Bradley Wright-Phillips doesn't have a great look but the run he makes to create just enough separation and thus the shot is great. Most people probably won’t remember this shot, but Matt Lampson is super lucky as he redirects the pass back into traffic. It gets reclaimed by Minnesota and then cleared out. But this sequence is all about the dominance of the Red Bulls through this game. Speaking of which...

#1 - Daniel Royer, New York Red Bulls, 27th minute, 0.636 expected goals
Assisted by: Bradley Wright-Phillips
Number of passes in possession: 5

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I appreciate this slide pass thing by Aaron Long. Intentional or not, it gets the ball forward and BWP times it perfectly by running it down to set up the opportunity.

The possession chain comes about simply because the Red Bulls are constantly the fox in the hen house. Their defensive attacking force doesn't relent. They’re going to create turnovers and they’re immediately trying to create shots off those turnovers.

BWP delivers a solid pass to Daniel Royer. The shot was basically just a redirection of the pass, and props to Royer for getting his foot on it and trying to create something. But really this series encapsulates how good New York was through 90 minutes. 

For our final sets of GIFs let’s give a shout out to this week’s lowest shot probability that actually culminated in a goal being scored.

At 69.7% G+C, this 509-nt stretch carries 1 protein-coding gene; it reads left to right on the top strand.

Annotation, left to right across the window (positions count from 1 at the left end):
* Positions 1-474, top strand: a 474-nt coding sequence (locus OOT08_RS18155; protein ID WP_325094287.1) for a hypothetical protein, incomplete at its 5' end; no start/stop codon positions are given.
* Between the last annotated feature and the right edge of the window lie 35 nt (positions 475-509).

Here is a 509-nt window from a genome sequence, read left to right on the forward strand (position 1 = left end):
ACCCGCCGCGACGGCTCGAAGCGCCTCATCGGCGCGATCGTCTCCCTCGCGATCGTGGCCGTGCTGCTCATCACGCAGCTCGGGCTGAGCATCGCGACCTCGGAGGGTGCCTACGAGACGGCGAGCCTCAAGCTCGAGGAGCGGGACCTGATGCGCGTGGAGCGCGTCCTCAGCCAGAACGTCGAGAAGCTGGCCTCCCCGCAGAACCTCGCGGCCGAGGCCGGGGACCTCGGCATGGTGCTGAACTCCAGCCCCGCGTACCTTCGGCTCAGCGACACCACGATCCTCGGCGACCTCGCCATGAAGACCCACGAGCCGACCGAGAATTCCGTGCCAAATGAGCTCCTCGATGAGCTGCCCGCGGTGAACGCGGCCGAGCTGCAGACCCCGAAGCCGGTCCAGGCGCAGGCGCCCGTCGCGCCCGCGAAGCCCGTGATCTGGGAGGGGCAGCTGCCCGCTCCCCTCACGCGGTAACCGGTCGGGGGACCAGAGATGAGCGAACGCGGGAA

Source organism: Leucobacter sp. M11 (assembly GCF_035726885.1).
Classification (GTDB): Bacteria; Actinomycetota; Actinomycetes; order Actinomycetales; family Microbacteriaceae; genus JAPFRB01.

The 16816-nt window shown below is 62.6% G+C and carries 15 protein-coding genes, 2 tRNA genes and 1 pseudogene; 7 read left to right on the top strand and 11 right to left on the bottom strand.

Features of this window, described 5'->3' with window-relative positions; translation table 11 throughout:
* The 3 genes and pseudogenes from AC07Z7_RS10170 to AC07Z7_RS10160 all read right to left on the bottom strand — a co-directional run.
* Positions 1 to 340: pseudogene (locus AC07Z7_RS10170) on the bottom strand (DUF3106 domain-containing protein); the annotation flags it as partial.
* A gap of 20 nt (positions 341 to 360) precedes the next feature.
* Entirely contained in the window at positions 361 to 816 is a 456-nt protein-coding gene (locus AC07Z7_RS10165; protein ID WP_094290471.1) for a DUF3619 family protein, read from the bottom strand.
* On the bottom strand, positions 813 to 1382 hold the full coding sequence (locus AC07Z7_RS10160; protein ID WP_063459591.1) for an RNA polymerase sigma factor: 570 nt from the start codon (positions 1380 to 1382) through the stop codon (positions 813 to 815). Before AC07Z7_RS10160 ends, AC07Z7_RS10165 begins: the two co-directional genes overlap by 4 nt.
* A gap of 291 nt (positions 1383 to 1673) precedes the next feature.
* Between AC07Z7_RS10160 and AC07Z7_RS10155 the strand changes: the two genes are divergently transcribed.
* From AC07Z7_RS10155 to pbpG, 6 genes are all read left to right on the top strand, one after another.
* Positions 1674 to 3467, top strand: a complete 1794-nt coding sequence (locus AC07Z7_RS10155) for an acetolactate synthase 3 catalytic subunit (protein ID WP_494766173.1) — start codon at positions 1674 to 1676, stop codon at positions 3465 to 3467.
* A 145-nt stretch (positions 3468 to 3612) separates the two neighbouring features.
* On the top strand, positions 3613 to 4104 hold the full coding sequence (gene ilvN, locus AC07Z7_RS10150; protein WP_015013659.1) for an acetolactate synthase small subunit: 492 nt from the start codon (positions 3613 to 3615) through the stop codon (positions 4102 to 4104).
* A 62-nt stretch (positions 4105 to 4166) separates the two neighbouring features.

Diego Fagundez, New England Revolution, 11th minute, 0.037 expected goals
Assisted by: Wilfried Zahibo
Passes in possession: 1

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This was another sloppy sequence by NYC and I’m immensely worried about what they’re going to do defensively without Alex Ring. Yangel Herrera turns the ball over and is lucky he didn't earn himself a red card with that elbow to Scott Caldwell

Props to both both Caldwell and Cristian Penilla in creating the turnover, which finds its way to Wilfried Zahibo. Zahibo uses a nice one touch pass to find Fagundez, who makes a nice turn and places the shot perfectly inside the post. The shot wasn’t from a great position, but he nailed the finish and the fact that he turns quickly and sets himself up to take a shot and get it off before Alexander Callens steps up to him.

A Kerfuffle: Things not considered in expected goals

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A deflection by Matt Lampson on this corner sends the ball to Royer with enough space that allows him to bring the ball down and then pick out some teammates with the potential to create a high leverage shot by one of Florian Valot, Tim Parker or Aaron Long, all who have a chance to get a foot on the ball.

The deflection happens and perhaps that spoils the pass as Long was just is a half a step slow in capitalizing on the opportunity. But what matters is the sequence and the potential for what could have happened that matters.

The data captures this only as an incomplete pass inside the box, and it has no expected goal value. If any one of those players had gotten a foot on the ball to create a shot, it likely would have created a value at least of .200 xG. It's a good reminder that expected goals models don't necesarily capture every “chance”.

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That’s all for this week’s edition of Lowered Expectations. I hope that it lived up to yours. 

An extra big and very special thank you to my podcast mate and @TotalMLS twitter personality Ian Lamberson for providing the high quality GIFs for this post.